With the news that Ted Baker is adopting Beacon technology in its Westfield London store, the fashion industry is going to be waking up to proximity marketing in a big way, according to by Ian Malone, CEO for Airspace, who believes that other retailers have no choice but to follow suit. This article is copyright 2015 The Best Customer Guide.

Ted Baker is using beacons embedded in mannequins to deliver engagement to nearby smartphone users. What kind of engagement that is we'll have to wait and see, but here are just a few ways a fashion retailer could be using the tech, many of which also apply to non-fashion stores.

In larger stores that have a large range of SKU's it would be simple to create a 'What's trending in-store today'. Large chains could also do the same across their network of stores.

Again in larger stores, including department stores, turn-by-turn navigation can be matched on-mobile product searches. A query for particular designer could be a fashion example.

Stores that have invested in Wi-Fi can deliver rich content experiences, like video-based collection previews from favourite designer brands.

Fashion-focused retail locations, such as Westfield for example, can create fashioned-themed experiences that only proximity-enabled devices can see, like a virtual catwalk from a designer or well-known fashion stylist.

When beacons are connected to a real-time CMS (such as Airspace, for example), they are capable of delivering instant campaigns (such as flash sales) or can be used to flag a new product/piece/range that has just arrived in-store.

You will have noticed the common theme here: Value. Not in the discount sense, although there's nothing wrong with using vouchers to increase conversion. Value as in delivering something to the shopper that goes beyond the standard retail experience of 'Here are some clothes we'd like you to buy. Please try them on.' Stores, as pretty much everyone agrees, are going to have to become more experience-focused as they deal with the challenges of increased price competition from online, reduced footfall on the high street, and ever-rising costs.

"Stores that don't use proximity engagement as one of the tools to increase conversion rates for each visitor are going to lose out. I think that's why Ted Baker is acting now," explained Malone.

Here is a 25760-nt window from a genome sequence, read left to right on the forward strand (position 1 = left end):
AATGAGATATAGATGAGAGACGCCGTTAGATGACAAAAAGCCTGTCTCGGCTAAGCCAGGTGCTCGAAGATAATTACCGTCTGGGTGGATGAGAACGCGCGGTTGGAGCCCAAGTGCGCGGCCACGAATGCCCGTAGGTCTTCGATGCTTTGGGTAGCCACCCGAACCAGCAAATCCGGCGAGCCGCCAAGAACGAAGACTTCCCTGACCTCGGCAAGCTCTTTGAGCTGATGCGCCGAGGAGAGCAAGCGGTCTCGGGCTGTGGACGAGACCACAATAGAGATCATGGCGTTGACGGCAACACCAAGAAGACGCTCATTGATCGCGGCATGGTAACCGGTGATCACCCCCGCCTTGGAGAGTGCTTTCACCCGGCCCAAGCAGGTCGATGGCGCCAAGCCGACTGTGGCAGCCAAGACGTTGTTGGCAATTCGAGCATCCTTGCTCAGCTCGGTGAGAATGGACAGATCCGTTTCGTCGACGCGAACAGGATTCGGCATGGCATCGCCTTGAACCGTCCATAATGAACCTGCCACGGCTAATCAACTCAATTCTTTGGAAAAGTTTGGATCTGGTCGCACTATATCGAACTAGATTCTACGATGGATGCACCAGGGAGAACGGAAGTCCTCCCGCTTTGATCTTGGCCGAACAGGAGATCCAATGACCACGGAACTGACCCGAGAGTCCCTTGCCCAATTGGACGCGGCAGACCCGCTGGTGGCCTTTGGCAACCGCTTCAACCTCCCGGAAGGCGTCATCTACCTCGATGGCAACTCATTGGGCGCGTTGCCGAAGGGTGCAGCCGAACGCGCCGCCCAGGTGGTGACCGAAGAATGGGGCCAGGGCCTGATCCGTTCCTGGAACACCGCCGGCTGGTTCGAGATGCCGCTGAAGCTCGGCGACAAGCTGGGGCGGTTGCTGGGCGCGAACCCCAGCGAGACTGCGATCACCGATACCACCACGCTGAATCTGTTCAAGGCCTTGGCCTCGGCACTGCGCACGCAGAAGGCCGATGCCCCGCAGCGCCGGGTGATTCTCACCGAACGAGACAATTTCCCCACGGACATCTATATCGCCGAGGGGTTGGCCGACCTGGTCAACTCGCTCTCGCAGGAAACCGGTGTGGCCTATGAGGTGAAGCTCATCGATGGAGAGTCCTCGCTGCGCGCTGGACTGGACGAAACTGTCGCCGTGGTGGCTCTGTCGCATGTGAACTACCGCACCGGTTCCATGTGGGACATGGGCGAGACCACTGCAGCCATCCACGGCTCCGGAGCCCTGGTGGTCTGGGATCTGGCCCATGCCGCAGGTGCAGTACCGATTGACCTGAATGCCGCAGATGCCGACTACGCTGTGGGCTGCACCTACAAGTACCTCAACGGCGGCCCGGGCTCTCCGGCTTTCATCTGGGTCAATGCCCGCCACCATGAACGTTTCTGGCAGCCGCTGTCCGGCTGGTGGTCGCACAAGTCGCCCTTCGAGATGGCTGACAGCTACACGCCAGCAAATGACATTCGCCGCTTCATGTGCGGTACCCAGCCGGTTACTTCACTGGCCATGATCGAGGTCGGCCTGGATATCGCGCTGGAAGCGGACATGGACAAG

And there is another type of value: a value exchange between shopper and store. In return for downloading and continuing to use your app (and as such contribute valuable, anonymous in-store analytics data on behavioural movement patterns, as just one example of value that goes back to the retailer) the shopper is very happy indeed to receive something of value to them, like the heads up on what's trending or an invite to a collection preview.

In the near future there will be an even more personal level of engagement available, when eCommerce and retail teams start to work together to create genuine bricks-to-clicks experiences. For example, if you know that a shopper has looked at a particular handbag five times online but not yet committed the item to their basket, they can be reminded that the item is in-stock when they visit the physical store - and even be directed to the precise shelf from anywhere in the store. They should also be able to buy the bag using a mobile payment, so they can avoid the queue at the till.

It could be very easy to see that the fashion industry has the most to gain from creating these 'super-connected' stores but every day we see how virtually every retailer, leisure brand or hospitality venue can also be creating a value-added mobile experience to increase conversion, loyalty and hopefully best-of-all, a repeat visit and the opportunity to enhance the relationship again (and again and again…).

While Ted Baker was one of the first fashion brands in the UK to see what's possible, it is the US where the technology has the greatest near-term potential. Proximity adoption in the UK is around 9-12 months behind that of the US, where major brands are already keen to deploy this new, more intimate technology. Last year, 35,000 beacons were deployed in the US, a figure that is set to rise to 6 million units by the end of 2016.

"What's driving that massive scale of adoption? It's probably got a lot to do with the notification open rates and subsequent tap-to-engage, which have been seen at 80%+ and 30-35% respectively, on average," concluded Malone. "If anything, these figures prove proximity is not a fashionable trend - it's a new and deeply valuable communications channel that is here to stay."